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About The news-herald. (Plattsmouth, Neb.) 1909-1911 | View Entire Issue (March 7, 1910)
TWICE A WEEK
SEE PLATTSMOUTH SUCCEED
HERALD. EaUbUshad April W. 1864 CoMolidated J,n-1- 1896
PLATTSMOUTH, NEBRASKA, MONDAY MARCH 7,11)10
VOL. XLVI NO. 02
Fears Ex-President Roosevelt
May Have Taken
MUCH ANXIETY FELT
MIsslonery Who Lunched with
Teddy Died a few Hours Alter
WASHINGTON, Ma'eh 3-Fricnds
of cx-pres dent Roosevelt in Wash
ington arc somewhat worried over a
statement made by Captain Fritz Du
wuesno, noted African hunter, that
"Bwana Tumbo" and the other mem
bers of his party arc l'kely to be
streken with the dread sleeping sick
ness, or the Afiican fever, when they
get back to civilization.
The news cabled from Africa yes
terday thac Dr. Roderick Prosch,
a missionary, had been stricken with
fever and died within a few hours
after lunching with Colonel Roosc
elt, prompted Duquesne's prediction.
A' TliimtnunA ia frnnnrnJlv rprnirrti7ivi A
. "' n v1 r - - -
an authority on Africa. He is a resi
dent of German East Africa, a Boer
Var hero and was originally selected
Ijy Colonel Roosevelt to head the Af
rican expedition. Duqucsne is in the
United States trying to interest
wealthy men in a scheme to stock
.American reserves with African game.
"The Roosevelt expedition has been
In more than a score of zones of the
sleeping sickness," said Duqucsne,
"and it is highly probably every mem
ber of the party now has the virus in
his veins. It may not develop until
they reach Europe or even America.
It is positively dangerous to allow
Mr. Roosevelt and his party to return
to this country without having a bac
teriological examination of their blood.
"If either the African fever or the
sleeping sickness should attack one of
tne party aftei orr v ng n th s country,
it wou'd spread everywhere. I am
forced ti believe that the Roosevelt
party must be infected with one
of these deadly maladies'. If it es
capes it will be the only example on
record of an African party getting off
scot free. Mark my word before the
party gets to Europe either African
fever or the sleeping sickness will
break out, among them."
Signs of Spring
A party of hunters arrived
in town "at noon today from
South Omaha on their way to
a point about four miles south
of Plattsmouth on the Mis
souri for a few days hunt.
The party was composed of
Dr. I). L. Diamond, C. O. Of
i'erman, F. Offerman and II.
Oft'erman, the latter three be-
Tiny members of the OlTerman
Plumbing, Heating and Con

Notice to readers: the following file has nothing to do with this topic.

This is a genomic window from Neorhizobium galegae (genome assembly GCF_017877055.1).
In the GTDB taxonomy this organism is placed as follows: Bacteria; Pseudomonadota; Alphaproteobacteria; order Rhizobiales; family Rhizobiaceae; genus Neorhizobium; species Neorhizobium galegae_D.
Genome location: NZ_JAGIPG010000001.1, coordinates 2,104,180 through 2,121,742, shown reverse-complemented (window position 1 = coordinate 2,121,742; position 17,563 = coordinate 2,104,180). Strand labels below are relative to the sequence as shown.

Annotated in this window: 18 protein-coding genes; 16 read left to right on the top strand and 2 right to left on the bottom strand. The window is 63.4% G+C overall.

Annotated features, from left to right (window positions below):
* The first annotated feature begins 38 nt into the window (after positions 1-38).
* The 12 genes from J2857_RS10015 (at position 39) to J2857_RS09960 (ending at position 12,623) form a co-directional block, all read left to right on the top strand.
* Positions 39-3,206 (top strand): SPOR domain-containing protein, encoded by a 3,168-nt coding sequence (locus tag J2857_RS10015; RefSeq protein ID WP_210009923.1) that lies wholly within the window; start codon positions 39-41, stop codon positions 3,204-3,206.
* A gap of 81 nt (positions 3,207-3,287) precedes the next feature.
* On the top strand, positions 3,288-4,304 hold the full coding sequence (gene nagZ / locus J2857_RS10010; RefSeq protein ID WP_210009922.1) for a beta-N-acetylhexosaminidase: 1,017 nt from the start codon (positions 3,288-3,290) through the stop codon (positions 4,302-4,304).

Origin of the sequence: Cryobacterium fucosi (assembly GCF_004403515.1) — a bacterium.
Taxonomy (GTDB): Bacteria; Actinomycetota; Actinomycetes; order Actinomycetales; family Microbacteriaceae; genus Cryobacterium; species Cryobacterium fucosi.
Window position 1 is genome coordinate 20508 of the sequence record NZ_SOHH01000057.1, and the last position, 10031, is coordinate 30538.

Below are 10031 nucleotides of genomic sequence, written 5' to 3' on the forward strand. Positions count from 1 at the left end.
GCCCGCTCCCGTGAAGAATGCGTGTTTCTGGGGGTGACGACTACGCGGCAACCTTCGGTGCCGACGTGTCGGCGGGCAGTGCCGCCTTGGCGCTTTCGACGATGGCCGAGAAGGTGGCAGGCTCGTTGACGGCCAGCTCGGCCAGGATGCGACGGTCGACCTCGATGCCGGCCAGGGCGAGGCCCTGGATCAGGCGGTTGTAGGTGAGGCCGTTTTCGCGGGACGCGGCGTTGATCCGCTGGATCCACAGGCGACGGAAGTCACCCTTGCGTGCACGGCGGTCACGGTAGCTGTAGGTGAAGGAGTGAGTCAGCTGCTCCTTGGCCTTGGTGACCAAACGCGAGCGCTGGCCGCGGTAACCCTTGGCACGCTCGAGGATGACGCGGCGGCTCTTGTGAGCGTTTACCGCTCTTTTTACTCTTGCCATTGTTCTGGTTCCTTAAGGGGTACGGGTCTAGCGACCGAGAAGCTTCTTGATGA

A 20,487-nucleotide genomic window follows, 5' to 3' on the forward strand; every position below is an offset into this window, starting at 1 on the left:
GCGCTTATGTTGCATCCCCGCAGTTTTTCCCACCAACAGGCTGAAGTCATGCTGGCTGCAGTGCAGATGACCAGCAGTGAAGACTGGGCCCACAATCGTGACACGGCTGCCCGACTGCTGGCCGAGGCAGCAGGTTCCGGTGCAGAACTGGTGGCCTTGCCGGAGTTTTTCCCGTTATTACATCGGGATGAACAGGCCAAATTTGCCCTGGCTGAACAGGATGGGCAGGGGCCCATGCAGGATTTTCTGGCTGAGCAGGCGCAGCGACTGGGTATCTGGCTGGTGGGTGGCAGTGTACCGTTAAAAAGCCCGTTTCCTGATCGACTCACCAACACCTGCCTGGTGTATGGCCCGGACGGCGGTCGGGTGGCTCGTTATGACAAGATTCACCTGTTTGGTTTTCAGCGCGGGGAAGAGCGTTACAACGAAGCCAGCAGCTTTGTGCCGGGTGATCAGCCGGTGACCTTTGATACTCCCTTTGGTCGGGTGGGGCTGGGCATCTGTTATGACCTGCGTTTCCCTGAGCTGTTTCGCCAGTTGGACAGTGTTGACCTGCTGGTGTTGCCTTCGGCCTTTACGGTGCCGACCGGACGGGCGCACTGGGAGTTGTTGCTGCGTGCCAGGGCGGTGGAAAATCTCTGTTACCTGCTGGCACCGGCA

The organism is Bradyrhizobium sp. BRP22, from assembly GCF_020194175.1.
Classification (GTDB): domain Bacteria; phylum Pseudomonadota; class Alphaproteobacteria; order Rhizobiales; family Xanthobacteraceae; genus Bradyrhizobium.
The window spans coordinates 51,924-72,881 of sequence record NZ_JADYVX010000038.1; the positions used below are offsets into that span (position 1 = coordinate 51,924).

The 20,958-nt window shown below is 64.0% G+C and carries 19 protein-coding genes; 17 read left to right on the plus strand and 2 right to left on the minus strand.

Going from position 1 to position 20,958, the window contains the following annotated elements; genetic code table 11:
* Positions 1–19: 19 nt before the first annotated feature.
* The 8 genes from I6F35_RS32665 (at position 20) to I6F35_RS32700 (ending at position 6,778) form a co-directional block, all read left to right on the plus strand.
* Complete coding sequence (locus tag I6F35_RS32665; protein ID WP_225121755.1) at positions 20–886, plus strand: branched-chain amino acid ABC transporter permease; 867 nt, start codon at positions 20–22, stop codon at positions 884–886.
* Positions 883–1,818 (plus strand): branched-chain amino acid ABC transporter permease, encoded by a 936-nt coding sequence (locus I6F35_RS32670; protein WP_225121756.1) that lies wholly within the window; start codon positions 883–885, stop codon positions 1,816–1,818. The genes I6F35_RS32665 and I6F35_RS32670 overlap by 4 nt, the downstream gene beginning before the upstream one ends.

IN EXTRA SESSION.
Discuss Many Methods for the
Betterment of the Club and
' The adjourned meeting of the com
mercial club at the usual place last
night was an important one from
many standpoints. While there was
not very much business transacted
which would show up big in the line
of bringing business to the city, many
other matters were discussed which
will tend to help immensely in the
A motion was passed instructing
the secretary to make application
to join the state association and to
pay such fees as was necessary to
attain membership in that, organi
zation. A motion was also passed inviting
the Cass County Editorial associa
tion to be the guest of the dub at
some meeting in the future which
will be called by the president of the
association. The matter of enter
tainment was left to the executive
The matter of another banquet
was also left to the old banquet
The matter of the ferry road was
again before the club and the report
of the county surveyor in favor of
the location along the river.
Mr. Wurl turned over to the trea
surer five dollars which he had been
holding for three years waiting for
a" committee to report and finally
concluded to get rid of the respon
sibility without further waiting.
Other matters were discussed which
were of considerable importance to
the club, and a resolution was passed
verbally that in the future if members
of the club desire to know what is
Wing done in the meetings of the
club that they should uttend and
Home from Colorado.
Hon. C. A. Rawls, formerly county
attorney here and for the past year
seperintendent of a ranch in the
Arkansas valley of Colorado, owned
by the Cass Land Company, came
in from the west today, and reports
everything in that country in a fioursh
ing condition. Mr. Rawls says the
weather there has been ideal and pro
spects never better for a splendid
year. The occasion of Mr. RawLs
visit at this time is the annual meeting
of the board of Directors of the Com
pany to be held here this evening for
the purpose of formulating plans
for the improvement of the property.
Mr. Rawls will probably remain in
the city for several days.
Some Fine Birds
Dr. Hall has on exhibition
in a box in front of the old
Asemissen & Klinger hard